Perhaps Bjørn could trace the evolution of the agribusiness industry in detail along with mergers, political spending, judicial appointments, patenting, etc.  How much of that came from Greenpeace? Of all the corporatist lawyers on the Supreme Court, how many were endorsed by Greenpeace? How much lobbying did they do to get those appointments? If the patent laws granted to living organisms didn't exist, how much money would be invested in this technology? Did Greenpeace establish the agribusiness model or set up the subsidies for wealthy corporate farms that are monopolistic, both horizontally and vertically? Little credence can be given to Bjørn's claim that Greenpeace's activities made these companies as collusive/monopolistic as they have become.

    The people of the Philippines have many choices. They can choose more perfect information.  They can choose to reject patent law originating from foreign corporations. They can choose to innovate and invest in their own GM technologies.  They may even seek research from foreign universities. They can choose to diversify their crops for a wide variety of ecological reasons.  They can also choose to invest in alternative methods of nutrition, understanding the costs can be offset by a more diverse and competitive market, void of rent seeking abuses.

  5. CommentedNitin Pandit

    Given the huge potential to tap inefficiencies in the agricultural system, i.e., potential to provide food, and of good practices (http://www.guardian.co.uk/global-development/2013/feb/16/india-rice-farmers-revolution?CMP=twt_gu), the debate over who to blame for taking sides over GM seems as unnecessary as GM foods themselves.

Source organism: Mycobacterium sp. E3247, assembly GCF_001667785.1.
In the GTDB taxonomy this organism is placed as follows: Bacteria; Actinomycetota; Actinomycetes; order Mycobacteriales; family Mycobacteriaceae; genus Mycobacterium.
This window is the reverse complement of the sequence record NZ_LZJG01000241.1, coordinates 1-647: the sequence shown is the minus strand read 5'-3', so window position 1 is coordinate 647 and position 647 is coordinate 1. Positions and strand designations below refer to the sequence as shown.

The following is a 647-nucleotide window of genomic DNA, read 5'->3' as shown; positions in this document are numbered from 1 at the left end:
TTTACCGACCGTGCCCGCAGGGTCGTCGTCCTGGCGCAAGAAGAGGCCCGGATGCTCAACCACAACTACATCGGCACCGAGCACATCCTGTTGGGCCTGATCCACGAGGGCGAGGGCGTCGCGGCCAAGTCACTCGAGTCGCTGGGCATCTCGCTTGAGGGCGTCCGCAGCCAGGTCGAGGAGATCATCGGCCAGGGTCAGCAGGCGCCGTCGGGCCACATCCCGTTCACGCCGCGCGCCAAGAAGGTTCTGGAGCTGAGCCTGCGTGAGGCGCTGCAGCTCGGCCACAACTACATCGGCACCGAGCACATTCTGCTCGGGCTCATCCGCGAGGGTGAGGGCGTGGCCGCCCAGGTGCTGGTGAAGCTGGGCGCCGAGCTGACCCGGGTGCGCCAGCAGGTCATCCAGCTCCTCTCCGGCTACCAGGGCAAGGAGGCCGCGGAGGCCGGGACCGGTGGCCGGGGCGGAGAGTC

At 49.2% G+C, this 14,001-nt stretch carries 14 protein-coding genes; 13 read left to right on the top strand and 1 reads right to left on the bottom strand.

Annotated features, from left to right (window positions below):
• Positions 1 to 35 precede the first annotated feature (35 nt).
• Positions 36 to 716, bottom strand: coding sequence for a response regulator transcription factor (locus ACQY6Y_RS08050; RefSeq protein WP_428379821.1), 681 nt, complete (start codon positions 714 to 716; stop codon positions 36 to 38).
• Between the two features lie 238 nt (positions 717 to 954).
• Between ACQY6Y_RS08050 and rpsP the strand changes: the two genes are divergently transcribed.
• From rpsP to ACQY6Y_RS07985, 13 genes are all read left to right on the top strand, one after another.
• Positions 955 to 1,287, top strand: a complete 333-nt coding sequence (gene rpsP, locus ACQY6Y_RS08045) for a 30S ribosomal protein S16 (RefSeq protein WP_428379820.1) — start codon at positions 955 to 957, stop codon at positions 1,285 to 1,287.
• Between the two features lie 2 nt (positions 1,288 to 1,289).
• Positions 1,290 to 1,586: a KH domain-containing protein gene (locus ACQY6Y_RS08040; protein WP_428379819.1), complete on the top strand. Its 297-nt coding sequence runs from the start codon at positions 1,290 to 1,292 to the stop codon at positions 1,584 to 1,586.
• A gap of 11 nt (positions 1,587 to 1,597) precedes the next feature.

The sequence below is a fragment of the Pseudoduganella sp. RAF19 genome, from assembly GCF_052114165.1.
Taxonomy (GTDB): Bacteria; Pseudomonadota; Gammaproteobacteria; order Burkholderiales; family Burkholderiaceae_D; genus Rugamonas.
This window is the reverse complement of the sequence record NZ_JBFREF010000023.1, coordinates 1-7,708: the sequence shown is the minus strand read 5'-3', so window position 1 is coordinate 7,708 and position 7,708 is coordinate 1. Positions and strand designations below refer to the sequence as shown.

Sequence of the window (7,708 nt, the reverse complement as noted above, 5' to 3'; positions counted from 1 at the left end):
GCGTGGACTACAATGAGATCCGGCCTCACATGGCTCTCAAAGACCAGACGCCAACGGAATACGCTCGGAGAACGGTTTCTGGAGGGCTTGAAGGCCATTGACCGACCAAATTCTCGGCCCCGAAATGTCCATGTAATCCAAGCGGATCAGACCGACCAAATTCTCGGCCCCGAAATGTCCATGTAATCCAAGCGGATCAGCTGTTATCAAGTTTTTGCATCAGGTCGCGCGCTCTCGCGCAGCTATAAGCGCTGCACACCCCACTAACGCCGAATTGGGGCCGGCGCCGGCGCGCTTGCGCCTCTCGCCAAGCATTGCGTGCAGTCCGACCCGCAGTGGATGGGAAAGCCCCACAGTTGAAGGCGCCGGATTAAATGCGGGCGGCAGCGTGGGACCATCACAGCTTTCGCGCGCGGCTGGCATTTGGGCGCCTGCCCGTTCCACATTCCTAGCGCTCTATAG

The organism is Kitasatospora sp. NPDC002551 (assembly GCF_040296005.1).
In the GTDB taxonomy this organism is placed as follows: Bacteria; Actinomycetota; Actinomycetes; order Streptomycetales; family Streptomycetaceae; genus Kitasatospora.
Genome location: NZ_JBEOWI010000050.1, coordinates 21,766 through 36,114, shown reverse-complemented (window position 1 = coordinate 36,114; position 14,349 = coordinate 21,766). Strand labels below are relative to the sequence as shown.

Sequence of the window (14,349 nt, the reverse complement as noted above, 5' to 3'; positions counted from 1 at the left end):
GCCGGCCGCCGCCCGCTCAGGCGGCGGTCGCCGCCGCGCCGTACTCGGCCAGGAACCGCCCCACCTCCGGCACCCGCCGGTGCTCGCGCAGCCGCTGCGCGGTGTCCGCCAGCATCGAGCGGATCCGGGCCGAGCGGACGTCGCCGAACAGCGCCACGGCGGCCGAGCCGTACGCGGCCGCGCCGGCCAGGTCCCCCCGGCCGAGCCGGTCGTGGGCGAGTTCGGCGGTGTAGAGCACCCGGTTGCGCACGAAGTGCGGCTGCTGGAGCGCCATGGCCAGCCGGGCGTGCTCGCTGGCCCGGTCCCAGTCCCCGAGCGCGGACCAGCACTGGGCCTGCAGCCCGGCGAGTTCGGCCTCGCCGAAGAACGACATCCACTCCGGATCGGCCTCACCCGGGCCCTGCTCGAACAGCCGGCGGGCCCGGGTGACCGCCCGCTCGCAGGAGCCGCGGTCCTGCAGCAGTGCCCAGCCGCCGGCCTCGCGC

6. CommentedLeo Arouet

    In total disagreement. Genetically modified foods have unintended long-term. If you want to fight malnutrition, it can be done, but that depends on rich countries to commit to the cause, but not say that the solution is the genetically modified food. Is this a joke or what? And who benefits from its implementation?

  7. CommentedBhagirath Choudhary

    The most trusted source of data, as correctly referred in Lomborg's article comes from the International Rice Research Institute (IRRI), the Philippines. If you r really interested in peer-reviewed papers and authentic information on golden rice browse IRRI golden rice page : http://www.irri.org/goldenrice/
    I understand Golden rice would be made available in varietal background by respective Govt funded public sector institutes in the Philippines, Bangladesh, Indonesia and India. Enriching crops with nutritional traits is the most cost effective, timely and desirable way to reach those most vulnerable and malnourished women and children, often left out of various fortification schemes. The big moral question is how long they be denied of this golden opportunity?